Tried to make this high level for the non-IT people. There is still some geeky stuff in it So If you have any questions please ask.
If you want to distinguish between what is cloud computing and what is not, here’s a good role of thumb. If your alternative to whatever you are doing on the cloud app is to buy something – such as Microsoft Word instead of Google docs, or an external hard disk drive – or to do something such as hosting a website, a blog or a video channel on your own PC, then you’re using cloud computing. This is not to say that the cloud is free.
Unless you are using Google or some other free cloud service, you will have a Contract with the service provider outlining what support you will receive for your money.
This is the basis of a typical computer room. Database storage, networking equipment, application servers And a client who wants to access them somewhere. There is a lot more involved such as backup equipment and redundant hardware in case of disaster, security hardware and software, internet services, power supplies – batteries, generators,
nn-A new business can bypass the time and expense of building a server room, acquiring hardware -You pay for only what you use. So if you need more space, ram or memory, systems, they are available. FAST Also can downsize your operation. You can reduce the size of, and the equipment in, your server room, especially if you need bigger and faster equipment, just get it in the cloud -Reduce utility cost for air conditioning Cloud Service provider provides disaster recovery so you don’t need to have redundant equipment and backup hardware -A lot of virtualization is used, though virtualization does not a cloud make. Virtualization is running multiple virtual machines on a physical machine and providing each of the VMs access to the CPU (processor), memory and I/O resources Also, you can be using physical servers instead of VM’s -You can existing applications to the cloud in most circumstances though there is cloud applicable software available. There are special APIs, Application Programming interface and protocols -Physical security to buildings and networks are provided at the cloud facility. -Access to all your data from anywhere using multiple devices such as PCs, laptops, smart phones You can still access your servers using remote desktop as you would on site. The privileges of access are set both by the provider you choose and the contract you sign.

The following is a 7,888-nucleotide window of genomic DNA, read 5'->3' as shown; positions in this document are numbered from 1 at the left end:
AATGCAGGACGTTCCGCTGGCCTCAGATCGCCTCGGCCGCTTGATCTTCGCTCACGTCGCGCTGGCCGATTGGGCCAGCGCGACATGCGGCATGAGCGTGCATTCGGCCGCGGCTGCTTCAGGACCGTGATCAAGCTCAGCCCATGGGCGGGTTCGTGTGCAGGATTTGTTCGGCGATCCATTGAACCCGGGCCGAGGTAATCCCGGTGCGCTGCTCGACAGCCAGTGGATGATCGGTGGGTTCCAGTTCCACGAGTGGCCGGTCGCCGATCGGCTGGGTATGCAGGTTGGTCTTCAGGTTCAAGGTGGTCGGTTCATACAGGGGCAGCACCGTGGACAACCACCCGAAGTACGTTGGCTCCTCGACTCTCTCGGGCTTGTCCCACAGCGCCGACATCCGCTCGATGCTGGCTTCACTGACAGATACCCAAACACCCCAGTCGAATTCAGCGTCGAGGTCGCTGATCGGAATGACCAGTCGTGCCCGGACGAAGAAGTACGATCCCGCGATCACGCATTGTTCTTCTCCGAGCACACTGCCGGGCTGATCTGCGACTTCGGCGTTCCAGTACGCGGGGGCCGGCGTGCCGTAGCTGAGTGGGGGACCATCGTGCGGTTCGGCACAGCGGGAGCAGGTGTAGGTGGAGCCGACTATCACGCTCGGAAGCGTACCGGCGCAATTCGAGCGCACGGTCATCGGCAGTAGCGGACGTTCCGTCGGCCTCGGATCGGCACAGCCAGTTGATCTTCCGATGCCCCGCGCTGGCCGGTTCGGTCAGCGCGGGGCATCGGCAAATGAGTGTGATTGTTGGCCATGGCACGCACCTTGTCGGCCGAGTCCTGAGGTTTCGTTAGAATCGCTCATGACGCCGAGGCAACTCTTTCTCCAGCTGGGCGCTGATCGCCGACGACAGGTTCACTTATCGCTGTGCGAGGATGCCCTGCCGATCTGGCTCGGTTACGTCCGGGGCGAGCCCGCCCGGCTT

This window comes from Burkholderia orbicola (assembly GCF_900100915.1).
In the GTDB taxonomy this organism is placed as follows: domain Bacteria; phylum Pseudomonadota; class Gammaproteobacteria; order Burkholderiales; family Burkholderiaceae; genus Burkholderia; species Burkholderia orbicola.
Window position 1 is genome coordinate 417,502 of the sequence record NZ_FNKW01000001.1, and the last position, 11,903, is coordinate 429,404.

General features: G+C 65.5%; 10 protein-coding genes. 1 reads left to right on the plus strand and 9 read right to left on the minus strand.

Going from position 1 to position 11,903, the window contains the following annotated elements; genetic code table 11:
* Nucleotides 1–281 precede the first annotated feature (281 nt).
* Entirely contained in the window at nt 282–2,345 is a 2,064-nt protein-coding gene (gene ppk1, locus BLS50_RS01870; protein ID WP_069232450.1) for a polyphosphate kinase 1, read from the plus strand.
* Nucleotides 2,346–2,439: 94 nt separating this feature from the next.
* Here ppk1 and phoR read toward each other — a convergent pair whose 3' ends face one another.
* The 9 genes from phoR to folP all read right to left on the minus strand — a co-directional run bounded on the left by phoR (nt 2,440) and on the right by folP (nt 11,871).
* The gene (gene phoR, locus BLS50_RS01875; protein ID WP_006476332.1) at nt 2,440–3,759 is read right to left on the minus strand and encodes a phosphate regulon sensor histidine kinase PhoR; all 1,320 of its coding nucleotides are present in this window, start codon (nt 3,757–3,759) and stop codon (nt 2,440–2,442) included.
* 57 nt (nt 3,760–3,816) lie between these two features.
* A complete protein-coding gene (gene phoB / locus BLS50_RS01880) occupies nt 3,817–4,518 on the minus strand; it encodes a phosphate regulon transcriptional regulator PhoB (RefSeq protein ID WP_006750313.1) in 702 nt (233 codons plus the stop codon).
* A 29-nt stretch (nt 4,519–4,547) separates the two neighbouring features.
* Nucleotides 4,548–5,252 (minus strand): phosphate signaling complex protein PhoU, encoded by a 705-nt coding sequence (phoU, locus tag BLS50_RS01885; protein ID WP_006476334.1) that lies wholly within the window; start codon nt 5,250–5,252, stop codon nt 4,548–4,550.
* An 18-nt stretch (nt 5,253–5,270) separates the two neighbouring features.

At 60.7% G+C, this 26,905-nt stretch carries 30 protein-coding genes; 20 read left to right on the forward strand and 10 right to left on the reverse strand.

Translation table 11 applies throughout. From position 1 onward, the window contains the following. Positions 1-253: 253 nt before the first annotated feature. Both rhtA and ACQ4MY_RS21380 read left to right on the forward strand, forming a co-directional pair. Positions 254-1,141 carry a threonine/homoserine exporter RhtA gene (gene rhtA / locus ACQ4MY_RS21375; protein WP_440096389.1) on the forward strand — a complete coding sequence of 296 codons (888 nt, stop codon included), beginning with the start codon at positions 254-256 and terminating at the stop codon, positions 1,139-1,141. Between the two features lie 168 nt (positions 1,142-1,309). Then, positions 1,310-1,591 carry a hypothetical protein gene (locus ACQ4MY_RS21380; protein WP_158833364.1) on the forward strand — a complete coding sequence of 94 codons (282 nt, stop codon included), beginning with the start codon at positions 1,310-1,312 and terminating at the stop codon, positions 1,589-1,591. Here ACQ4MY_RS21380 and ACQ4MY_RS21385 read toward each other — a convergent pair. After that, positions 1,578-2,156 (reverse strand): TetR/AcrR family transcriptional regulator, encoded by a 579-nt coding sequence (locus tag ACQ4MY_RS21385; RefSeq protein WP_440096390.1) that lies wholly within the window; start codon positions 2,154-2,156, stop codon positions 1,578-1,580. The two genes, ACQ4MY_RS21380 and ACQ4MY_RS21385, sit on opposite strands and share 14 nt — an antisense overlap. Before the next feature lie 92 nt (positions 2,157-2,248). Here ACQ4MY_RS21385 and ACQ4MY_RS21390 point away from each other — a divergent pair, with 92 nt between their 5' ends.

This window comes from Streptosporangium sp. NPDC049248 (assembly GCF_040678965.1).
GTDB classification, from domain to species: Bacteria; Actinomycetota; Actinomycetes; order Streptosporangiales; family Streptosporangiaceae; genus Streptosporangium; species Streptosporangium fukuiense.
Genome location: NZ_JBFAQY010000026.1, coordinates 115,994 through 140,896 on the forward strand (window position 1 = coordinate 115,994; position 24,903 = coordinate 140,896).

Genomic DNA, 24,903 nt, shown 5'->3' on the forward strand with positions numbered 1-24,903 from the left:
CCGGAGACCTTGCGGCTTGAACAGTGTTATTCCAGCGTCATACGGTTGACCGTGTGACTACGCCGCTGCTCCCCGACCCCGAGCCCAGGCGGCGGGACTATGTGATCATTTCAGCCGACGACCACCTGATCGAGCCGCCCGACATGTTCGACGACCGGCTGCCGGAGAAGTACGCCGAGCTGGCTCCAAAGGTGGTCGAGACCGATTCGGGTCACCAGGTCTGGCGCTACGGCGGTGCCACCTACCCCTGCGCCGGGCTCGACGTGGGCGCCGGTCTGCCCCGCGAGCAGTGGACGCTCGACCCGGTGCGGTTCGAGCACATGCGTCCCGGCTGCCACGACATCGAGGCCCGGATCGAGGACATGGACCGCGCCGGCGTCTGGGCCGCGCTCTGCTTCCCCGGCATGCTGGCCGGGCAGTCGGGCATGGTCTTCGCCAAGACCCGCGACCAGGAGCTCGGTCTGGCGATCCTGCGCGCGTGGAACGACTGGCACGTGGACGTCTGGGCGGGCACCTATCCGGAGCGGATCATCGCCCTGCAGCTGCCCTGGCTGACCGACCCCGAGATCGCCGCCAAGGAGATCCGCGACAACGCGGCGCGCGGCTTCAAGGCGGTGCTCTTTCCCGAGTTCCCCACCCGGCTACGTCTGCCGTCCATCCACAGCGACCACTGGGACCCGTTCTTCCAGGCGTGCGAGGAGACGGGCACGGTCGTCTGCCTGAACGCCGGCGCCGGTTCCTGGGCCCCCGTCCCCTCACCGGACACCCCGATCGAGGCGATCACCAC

-You now hear advertizing about backing up your home computers on the network, Carbonite is one I hear often -Exchange server email is a good application for the Cloud, saving your email to folders on the cloud instead of your desktop You also can write into your contracts: -SaaS, Software as a Service, instead of obtaining desktop and server licenses for software products, you can host them in the cloud. The interface is usually through the browser. No upgrades or patches because the software is now managed centrally at the provider’s facility. HOWEVER, you still need to buy the necessary number of software licenses. -PaaS, Platform as a Service, provides a platform on which users can build their own applications and host them on the providers infrastructure. Vendors offering PaaS usually have their own Application Programming Interface (API) and a specific language that you need to write in. It is not easy to migrate existing applications to a PaaS environment. -IaaS, Infrastructure as a Service, provider offers you “raw” computing, storage and network infrastructure so that you can load your own software including operating systems and applications. This offers you the greatest degree of control Once again the hardware is supported elsewhere.
Salesforce, Office 365 (SharePoint) Many other software packages now have cloud versions
Without an internet connection you can not get to your applications and data Business concerned about the security of their databases could retain database servers in-house and still run the applications in the cloud. Sometimes business outsource their web front ends to a cloud provider and keep their applications and database servers internal to the enterprise There are some situations when cloud computing does not make sense. Regulations and legal considerations may dictate that you house, secure and control data in a specific location of geographical area